Books: Flying Visits: Postcard from Russia |
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Postcard from Russia

The most exciting way of getting into Russia is to cross Germany in a sealed train and arrive at the Finland Station in St Petersburg to be greeted by a cheering revolutionary mob who promptly rename the city after you. This approach being no longer possible, the next best method is to book a Sovereign package tour through British Airways, thereby ensuring that there will be none of that humdrum business about stepping on and off aircraft at the appointed time. It was an exciting few days our tiny band had of it, waiting to see which flight we would be rebooked on, if any. Finally it was Aeroflot that assumed the burden of taking us to our week of adventure behind the Iron Curtain.

Kicked by the 92,000 horses of its four Kuznetsov KN-8-4 turbofans, our half-empty Ilyushin 11-62 scrambled out of Heathrow like a MiG-21. The cabin smelled of kerosene and was colder than a three-star freezer but not to worry, because in less time than it took to recover from the meal provided (packaged in London, it was to be our last contact with the West) we were on Soviet soil at Sheremetsevo airport, Moscow. Valentina, our Intourist guide, had come to meet us. There were a dozen of us and only one of her, but she was the duck and we were the ducklings. Wherever she cruised, we paddled energetically in her wake.

Arriving at the Metropole Hotel late in the evening, we paddled straight into the past. The Metropole is bang in the centre of the city and, like every other good looking building in the Soviet Union, dates from before the Revolution. By Western standards it's a flea trap, but at least it's an atmospheric flea trap, retaining all its original cherubs, chandeliers and stained glass. To the Muscovites the place is simply Dreamsville. We found the ballroom full of them, all dancing frantically to 'Heart of my Heart', played by a six piece combo in which the clarinet had been heavily influenced by Benny Goodman. Bouncing off each other like dodgems, the dancing couples each consisted of (a) a brutally barbered man doing the steering and (b) a strapping wench providing the power. All dolled up in their Saturday night best, the girls were culture shock incarnate. Their clothes were straight from Oxfam and their coiffures seemed to have been created by a blacklisted Hollywood hairstylist who had taken to drink and gone blind.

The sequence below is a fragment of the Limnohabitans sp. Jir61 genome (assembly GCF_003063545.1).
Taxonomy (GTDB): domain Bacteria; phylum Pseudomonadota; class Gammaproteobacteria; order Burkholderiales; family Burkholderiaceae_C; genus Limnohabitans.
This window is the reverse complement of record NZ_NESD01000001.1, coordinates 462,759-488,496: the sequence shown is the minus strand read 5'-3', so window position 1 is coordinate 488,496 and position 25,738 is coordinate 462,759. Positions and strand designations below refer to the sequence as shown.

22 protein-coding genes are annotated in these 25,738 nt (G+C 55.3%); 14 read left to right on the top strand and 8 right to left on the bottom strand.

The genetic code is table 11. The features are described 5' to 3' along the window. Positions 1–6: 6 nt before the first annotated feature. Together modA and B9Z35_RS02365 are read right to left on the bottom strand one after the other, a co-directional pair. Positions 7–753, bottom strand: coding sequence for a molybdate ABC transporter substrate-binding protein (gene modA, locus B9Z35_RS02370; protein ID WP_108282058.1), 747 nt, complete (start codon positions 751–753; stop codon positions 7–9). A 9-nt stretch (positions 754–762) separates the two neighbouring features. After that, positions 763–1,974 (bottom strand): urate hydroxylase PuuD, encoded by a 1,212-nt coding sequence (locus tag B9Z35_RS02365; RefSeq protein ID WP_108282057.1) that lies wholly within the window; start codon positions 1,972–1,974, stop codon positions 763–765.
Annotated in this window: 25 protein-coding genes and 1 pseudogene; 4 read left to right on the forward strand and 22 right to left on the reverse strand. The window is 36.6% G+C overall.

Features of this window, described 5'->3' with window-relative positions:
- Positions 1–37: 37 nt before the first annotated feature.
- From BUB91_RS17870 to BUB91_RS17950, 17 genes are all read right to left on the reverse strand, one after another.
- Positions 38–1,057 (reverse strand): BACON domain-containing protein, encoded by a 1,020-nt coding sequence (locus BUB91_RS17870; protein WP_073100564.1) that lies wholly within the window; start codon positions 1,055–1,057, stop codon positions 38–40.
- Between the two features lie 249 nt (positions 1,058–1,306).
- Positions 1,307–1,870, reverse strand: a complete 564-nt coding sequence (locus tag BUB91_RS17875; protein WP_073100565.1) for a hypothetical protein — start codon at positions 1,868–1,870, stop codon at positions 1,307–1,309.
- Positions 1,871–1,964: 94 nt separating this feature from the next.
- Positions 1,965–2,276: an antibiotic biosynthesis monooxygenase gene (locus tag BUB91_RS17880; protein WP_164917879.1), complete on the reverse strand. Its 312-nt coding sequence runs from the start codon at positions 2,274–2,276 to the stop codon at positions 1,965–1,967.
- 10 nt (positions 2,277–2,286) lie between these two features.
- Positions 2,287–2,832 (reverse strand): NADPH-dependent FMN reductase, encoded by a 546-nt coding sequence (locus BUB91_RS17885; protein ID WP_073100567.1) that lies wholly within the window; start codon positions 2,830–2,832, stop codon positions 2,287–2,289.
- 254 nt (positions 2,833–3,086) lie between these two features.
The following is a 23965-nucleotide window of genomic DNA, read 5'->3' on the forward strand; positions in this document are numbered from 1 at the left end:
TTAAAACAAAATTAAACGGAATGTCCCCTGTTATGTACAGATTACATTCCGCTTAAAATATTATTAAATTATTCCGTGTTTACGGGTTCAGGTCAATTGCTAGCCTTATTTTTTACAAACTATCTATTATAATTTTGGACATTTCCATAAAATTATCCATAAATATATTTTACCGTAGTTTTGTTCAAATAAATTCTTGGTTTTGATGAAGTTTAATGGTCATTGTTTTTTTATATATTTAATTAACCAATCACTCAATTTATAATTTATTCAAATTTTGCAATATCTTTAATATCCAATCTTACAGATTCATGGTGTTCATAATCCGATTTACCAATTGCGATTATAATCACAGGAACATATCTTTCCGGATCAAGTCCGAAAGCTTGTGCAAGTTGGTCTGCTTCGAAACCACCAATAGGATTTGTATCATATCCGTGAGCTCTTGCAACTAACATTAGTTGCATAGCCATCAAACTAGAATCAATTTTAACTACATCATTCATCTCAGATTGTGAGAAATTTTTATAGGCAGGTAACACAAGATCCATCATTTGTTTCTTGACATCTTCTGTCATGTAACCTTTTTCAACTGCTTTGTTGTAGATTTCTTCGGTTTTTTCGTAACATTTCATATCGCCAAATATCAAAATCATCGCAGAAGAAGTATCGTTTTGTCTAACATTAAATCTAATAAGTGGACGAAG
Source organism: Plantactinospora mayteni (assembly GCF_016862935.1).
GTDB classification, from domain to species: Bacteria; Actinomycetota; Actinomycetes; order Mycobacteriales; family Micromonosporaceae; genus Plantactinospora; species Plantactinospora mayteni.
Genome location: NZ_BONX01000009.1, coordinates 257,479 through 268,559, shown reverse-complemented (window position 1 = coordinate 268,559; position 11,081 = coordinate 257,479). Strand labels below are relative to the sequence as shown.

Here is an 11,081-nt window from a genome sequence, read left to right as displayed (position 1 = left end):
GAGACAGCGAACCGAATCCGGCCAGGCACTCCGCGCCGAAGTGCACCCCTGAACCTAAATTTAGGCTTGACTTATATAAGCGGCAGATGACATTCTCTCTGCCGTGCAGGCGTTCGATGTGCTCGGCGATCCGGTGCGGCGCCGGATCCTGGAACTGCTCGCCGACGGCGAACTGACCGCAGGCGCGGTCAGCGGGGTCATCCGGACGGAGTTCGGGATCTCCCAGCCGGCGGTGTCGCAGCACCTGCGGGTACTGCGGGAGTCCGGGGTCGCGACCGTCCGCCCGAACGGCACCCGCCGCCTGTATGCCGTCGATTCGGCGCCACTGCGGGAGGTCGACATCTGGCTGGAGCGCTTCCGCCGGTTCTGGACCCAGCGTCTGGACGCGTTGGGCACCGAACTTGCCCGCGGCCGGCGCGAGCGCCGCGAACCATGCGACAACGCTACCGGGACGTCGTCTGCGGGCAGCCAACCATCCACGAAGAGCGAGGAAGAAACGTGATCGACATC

At this point I shall give up any attempt at chronological presentation and take refuge in the 'blur of impressions' technique, leading off with the blurred impression that women's hairstyles play a large part in the Soviet economy. There is a hairstyle parlour in every block and a hairstyle under the helmet of every lady construction worker. It might not be much of a hairstyle, but it's a brave try, and helps distract attention from the clothes, which are amazing.

It's not just a matter of few women being able to afford to dress well: there is nothing good to buy even if they save up the money. The trouser suits in the window of GUM, the big Moscow department store beside Red Square, don't just cost more than £100 at the official exchange rate, they look like Hell. At the more ambitious shops on Kuznetsky Bridge, the once famous fashion street behind the Bolshoi, the clothes are twice as expensive again but no less hideous. There is a special poignancy about Kuznetsky Bridge, because in Pushkin's time it was much satirised by the literary men as the place where the fine young ladies who broke their hearts went to buy French fripperies. The shops are as they were, but there is nothing in them.